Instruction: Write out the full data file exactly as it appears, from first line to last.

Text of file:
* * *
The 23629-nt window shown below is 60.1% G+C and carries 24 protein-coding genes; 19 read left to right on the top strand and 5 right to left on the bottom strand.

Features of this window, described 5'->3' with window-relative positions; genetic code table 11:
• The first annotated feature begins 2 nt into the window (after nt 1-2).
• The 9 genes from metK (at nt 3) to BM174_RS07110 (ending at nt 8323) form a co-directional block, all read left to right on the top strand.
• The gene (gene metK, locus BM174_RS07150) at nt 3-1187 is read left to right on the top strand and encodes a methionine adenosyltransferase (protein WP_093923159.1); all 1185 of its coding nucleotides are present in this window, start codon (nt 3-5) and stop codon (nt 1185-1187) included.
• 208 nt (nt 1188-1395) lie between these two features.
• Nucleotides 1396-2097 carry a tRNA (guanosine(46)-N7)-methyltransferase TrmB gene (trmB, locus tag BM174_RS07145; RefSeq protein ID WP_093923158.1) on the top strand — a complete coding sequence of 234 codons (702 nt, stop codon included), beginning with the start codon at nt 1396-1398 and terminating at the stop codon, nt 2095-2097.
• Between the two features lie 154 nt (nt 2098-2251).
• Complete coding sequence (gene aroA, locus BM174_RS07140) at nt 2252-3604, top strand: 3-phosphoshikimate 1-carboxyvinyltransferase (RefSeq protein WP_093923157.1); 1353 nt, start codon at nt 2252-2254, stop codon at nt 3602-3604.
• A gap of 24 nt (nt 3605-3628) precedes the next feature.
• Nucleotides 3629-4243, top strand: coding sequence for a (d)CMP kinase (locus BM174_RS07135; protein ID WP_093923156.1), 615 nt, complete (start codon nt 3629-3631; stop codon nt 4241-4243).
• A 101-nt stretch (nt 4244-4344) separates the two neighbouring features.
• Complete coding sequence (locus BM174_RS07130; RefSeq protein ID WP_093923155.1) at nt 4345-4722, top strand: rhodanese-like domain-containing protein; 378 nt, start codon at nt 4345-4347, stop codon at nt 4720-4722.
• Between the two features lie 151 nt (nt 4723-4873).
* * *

The 23629-nt window shown below is 60.1% G+C and carries 24 protein-coding genes; 19 read left to right on the top strand and 5 right to left on the bottom strand.

Features of this window, described 5'->3' with window-relative positions; genetic code table 11:
• The first annotated feature begins 2 nt into the window (after nt 1-2).
• The 9 genes from metK (at nt 3) to BM174_RS07110 (ending at nt 8323) form a co-directional block, all read left to right on the top strand.
• The gene (gene metK, locus BM174_RS07150) at nt 3-1187 is read left to right on the top strand and encodes a methionine adenosyltransferase (protein WP_093923159.1); all 1185 of its coding nucleotides are present in this window, start codon (nt 3-5) and stop codon (nt 1185-1187) included.
• 208 nt (nt 1188-1395) lie between these two features.
• Nucleotides 1396-2097 carry a tRNA (guanosine(46)-N7)-methyltransferase TrmB gene (trmB, locus tag BM174_RS07145; RefSeq protein ID WP_093923158.1) on the top strand — a complete coding sequence of 234 codons (702 nt, stop codon included), beginning with the start codon at nt 1396-1398 and terminating at the stop codon, nt 2095-2097.
• Between the two features lie 154 nt (nt 2098-2251).
• Complete coding sequence (gene aroA, locus BM174_RS07140) at nt 2252-3604, top strand: 3-phosphoshikimate 1-carboxyvinyltransferase (RefSeq protein WP_093923157.1); 1353 nt, start codon at nt 2252-2254, stop codon at nt 3602-3604.
• A gap of 24 nt (nt 3605-3628) precedes the next feature.
• Nucleotides 3629-4243, top strand: coding sequence for a (d)CMP kinase (locus BM174_RS07135; protein ID WP_093923156.1), 615 nt, complete (start codon nt 3629-3631; stop codon nt 4241-4243).
• A 101-nt stretch (nt 4244-4344) separates the two neighbouring features.
• Complete coding sequence (locus BM174_RS07130; RefSeq protein ID WP_093923155.1) at nt 4345-4722, top strand: rhodanese-like domain-containing protein; 378 nt, start codon at nt 4345-4347, stop codon at nt 4720-4722.
• Between the two features lie 151 nt (nt 4723-4873).